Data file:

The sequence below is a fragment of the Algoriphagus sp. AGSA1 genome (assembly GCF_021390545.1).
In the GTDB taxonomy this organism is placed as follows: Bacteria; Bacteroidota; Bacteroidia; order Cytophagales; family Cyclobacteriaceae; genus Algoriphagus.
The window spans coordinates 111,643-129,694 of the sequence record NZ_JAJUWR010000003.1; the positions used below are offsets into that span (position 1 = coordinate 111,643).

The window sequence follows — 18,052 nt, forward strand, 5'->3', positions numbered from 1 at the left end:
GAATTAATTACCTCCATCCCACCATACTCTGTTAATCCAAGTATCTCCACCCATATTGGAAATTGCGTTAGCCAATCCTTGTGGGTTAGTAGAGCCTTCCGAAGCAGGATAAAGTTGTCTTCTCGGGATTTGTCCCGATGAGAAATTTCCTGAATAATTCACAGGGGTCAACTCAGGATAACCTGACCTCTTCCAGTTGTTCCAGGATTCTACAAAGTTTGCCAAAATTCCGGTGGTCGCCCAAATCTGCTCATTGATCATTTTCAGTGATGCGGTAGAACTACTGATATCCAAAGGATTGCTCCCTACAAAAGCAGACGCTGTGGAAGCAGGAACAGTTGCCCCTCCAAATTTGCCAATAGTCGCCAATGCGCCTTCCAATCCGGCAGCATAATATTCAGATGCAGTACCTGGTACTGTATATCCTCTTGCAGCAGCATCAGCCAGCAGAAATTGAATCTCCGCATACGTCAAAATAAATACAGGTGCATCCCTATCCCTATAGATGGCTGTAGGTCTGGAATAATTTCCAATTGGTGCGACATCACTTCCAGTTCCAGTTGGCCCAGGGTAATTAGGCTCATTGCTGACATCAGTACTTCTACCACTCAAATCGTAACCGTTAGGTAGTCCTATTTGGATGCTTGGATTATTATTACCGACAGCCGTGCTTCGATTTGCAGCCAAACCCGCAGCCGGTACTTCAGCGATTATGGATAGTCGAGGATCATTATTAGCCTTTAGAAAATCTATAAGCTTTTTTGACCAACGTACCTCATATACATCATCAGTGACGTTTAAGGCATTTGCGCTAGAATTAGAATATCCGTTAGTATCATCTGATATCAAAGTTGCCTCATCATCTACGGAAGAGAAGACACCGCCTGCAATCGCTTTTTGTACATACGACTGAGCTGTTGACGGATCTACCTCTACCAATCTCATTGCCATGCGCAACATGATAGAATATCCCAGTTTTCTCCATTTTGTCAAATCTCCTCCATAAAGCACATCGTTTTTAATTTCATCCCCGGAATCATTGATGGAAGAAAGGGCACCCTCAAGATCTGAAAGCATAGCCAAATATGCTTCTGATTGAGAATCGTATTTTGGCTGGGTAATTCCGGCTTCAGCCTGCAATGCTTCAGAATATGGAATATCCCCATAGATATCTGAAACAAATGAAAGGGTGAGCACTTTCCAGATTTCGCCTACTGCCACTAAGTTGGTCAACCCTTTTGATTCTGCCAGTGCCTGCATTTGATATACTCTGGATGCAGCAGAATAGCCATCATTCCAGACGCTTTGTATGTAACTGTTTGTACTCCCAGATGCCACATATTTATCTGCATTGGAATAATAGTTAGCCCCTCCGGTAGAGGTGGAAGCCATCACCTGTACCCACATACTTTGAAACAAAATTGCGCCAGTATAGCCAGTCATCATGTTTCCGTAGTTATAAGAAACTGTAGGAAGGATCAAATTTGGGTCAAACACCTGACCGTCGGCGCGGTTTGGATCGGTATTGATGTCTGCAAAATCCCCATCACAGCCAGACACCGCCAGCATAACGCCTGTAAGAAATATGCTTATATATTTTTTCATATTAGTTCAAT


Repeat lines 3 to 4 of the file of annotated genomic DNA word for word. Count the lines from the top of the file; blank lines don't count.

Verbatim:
The window spans coordinates 111,643-129,694 of the sequence record NZ_JAJUWR010000003.1; the positions used below are offsets into that span (position 1 = coordinate 111,643).

The window sequence follows — 18,052 nt, forward strand, 5'->3', positions numbered from 1 at the left end: